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J Theor Biol. 2004 Jan 7;226(1):23-32.

Sampling effects and the robustness of quantitative and qualitative food-web descriptors.

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Zoological Institute, University of Neuch√Ętel, Rue Emile-Argand 11 CP2, CH-2007 Neuch√Ętel, Switzerland.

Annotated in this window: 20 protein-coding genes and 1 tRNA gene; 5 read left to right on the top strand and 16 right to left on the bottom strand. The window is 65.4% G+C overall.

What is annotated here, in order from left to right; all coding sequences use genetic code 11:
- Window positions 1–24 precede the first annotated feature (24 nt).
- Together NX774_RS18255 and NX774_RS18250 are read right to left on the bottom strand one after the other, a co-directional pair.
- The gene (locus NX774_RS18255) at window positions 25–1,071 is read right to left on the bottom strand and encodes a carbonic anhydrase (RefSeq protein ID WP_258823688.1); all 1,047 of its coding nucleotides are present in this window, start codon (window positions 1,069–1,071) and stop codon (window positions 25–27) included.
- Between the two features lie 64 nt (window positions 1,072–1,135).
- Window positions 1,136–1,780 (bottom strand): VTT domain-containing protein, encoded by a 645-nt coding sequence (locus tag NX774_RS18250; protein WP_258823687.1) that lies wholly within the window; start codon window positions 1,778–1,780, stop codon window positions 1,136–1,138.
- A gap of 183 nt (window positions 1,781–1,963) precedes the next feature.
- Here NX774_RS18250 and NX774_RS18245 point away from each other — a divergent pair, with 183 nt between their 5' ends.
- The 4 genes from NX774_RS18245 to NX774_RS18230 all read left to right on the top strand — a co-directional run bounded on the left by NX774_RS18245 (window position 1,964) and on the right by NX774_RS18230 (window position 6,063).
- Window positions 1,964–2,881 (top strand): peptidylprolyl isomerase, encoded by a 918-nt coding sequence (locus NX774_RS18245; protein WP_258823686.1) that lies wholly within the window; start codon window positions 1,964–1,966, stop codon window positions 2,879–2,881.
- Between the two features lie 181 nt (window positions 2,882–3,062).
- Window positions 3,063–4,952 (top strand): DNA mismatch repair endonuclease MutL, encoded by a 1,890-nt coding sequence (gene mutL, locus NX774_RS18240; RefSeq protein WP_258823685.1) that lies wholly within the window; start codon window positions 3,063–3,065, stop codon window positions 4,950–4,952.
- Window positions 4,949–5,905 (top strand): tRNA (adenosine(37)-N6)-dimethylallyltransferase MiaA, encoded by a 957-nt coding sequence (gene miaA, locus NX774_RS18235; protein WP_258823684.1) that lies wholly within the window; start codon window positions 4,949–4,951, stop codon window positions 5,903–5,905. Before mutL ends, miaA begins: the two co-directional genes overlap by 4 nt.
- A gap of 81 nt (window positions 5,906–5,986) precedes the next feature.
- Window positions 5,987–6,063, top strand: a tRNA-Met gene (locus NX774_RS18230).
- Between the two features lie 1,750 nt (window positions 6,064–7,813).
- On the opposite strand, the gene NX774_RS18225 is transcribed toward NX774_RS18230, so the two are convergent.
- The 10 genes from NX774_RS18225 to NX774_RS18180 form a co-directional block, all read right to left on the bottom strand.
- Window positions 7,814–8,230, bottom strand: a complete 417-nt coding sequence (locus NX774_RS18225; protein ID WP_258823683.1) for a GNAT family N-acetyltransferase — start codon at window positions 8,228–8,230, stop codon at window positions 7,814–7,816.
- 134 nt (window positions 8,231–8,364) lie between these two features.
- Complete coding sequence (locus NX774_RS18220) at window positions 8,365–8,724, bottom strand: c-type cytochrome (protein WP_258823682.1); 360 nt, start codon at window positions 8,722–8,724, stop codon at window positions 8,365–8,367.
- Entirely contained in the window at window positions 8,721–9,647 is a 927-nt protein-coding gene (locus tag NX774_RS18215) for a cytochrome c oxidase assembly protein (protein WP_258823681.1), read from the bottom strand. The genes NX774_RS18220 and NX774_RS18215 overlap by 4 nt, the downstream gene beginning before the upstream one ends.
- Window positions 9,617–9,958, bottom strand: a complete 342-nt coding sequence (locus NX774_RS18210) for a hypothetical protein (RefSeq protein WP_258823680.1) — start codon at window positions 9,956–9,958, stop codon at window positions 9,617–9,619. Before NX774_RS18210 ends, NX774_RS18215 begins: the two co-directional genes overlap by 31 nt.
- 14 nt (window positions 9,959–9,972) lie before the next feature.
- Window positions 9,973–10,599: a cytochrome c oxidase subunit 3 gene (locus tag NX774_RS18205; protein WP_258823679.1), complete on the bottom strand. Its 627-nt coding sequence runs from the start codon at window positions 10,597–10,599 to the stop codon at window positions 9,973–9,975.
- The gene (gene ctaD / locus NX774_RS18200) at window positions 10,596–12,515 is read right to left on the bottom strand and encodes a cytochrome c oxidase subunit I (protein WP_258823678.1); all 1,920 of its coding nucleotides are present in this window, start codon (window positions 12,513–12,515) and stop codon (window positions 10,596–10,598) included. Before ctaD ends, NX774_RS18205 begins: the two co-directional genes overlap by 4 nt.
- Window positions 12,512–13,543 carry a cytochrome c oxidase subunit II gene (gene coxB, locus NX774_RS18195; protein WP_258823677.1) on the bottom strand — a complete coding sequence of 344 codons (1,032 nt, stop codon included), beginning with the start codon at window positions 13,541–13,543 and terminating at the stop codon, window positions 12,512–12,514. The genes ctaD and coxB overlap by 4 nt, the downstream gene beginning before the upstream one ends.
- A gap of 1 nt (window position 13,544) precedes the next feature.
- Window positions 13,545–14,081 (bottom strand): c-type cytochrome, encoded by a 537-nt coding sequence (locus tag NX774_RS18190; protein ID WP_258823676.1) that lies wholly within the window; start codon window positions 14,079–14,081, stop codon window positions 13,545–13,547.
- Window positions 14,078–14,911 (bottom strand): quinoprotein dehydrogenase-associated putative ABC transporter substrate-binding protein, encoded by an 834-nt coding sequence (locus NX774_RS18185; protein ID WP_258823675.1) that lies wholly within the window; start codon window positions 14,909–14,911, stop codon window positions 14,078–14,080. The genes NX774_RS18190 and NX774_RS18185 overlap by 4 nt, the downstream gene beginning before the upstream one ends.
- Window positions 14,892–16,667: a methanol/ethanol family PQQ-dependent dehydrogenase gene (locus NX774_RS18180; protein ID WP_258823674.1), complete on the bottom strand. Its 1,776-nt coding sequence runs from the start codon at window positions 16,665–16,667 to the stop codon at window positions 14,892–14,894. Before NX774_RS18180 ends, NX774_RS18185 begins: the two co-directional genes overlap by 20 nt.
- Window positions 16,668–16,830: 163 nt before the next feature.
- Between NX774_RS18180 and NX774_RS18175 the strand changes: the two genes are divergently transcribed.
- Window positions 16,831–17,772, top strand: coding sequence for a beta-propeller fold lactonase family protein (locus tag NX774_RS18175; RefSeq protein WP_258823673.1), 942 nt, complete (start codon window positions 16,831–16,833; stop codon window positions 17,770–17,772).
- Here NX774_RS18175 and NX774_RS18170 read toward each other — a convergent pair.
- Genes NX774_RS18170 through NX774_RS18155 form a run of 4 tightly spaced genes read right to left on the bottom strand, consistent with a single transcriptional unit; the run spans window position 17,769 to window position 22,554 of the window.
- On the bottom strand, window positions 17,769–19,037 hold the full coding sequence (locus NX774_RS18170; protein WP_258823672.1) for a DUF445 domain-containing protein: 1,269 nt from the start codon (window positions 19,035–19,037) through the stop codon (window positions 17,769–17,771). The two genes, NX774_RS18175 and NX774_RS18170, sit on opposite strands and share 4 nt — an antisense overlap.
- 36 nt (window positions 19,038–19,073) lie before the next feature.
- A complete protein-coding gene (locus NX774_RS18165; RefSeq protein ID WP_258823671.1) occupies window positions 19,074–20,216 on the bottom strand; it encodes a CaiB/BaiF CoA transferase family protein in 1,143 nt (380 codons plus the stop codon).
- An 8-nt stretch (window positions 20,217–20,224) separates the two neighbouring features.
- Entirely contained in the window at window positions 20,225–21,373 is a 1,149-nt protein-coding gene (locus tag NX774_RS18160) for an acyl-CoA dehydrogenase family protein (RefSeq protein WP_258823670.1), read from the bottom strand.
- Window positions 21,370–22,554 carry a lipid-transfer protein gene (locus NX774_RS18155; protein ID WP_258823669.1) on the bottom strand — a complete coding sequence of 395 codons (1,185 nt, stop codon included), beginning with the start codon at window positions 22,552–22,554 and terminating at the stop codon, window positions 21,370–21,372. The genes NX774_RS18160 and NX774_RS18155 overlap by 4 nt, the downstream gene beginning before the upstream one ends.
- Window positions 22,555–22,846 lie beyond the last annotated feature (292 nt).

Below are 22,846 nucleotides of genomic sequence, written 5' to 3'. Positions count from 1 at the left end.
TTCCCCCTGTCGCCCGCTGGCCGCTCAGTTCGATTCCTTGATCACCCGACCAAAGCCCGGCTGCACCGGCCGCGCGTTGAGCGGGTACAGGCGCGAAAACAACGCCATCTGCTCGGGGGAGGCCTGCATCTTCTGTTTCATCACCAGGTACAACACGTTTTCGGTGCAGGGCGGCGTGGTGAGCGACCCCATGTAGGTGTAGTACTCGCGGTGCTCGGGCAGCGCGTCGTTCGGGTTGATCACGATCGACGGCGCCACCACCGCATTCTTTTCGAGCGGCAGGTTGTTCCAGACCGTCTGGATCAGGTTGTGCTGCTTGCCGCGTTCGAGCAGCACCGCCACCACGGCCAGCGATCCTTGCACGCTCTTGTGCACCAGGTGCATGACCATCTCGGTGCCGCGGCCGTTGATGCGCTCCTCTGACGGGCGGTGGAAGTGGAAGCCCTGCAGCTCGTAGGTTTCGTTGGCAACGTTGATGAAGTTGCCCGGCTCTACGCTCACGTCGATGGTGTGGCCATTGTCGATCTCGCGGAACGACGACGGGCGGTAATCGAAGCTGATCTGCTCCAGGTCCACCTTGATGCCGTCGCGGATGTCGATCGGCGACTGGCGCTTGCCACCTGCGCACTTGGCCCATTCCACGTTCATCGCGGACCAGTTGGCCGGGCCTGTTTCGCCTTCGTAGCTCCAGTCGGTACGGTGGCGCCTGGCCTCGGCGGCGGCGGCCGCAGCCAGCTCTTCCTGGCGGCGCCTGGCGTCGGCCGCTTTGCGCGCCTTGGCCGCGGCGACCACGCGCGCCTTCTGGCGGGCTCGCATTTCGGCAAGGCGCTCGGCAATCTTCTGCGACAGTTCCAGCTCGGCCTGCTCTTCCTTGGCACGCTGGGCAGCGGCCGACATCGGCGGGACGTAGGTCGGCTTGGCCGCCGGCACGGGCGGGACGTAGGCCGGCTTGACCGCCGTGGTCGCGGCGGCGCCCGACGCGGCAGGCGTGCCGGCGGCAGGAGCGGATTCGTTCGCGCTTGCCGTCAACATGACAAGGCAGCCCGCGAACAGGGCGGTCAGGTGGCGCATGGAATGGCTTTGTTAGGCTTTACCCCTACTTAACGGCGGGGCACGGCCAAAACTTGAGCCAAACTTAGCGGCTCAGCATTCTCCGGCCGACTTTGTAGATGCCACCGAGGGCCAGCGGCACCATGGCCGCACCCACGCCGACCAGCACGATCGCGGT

Food-web descriptors serve as a means for among-web comparisons that are necessary for the discovery of regularities in respect to food-web structure. Qualitative descriptors were however found to be highly sensitive to varying levels of sampling effort. To circumvent these shortcomings, quantitative counterparts were proposed which take the magnitude of trophic interaction between species into consideration. For 14 properties we examined the performance with increasing sampling effort of a qualitative, an unweighted quantitative (giving the same weight to each taxon), and a weighted quantitative version (weighing each taxon by the amount of incoming and outgoing flows). The evaluation of 10 extensively documented quantitative webs formed the basis for this analysis. The quantitative versions were found to be much more robust against variable sampling effort. This increase in accuracy is accomplished at the cost of a slight decrease in precision as compared to the qualitative properties. Conversely, the quantitative descriptors also proved less sensitive to differences in evenness in the distribution of link magnitude. By more adequately incorporating the information inherent to quantitative food-web compilations, quantitative descriptors are able to better represent the web, and are thus more suitable for the elucidation of general trends in food-web structure.

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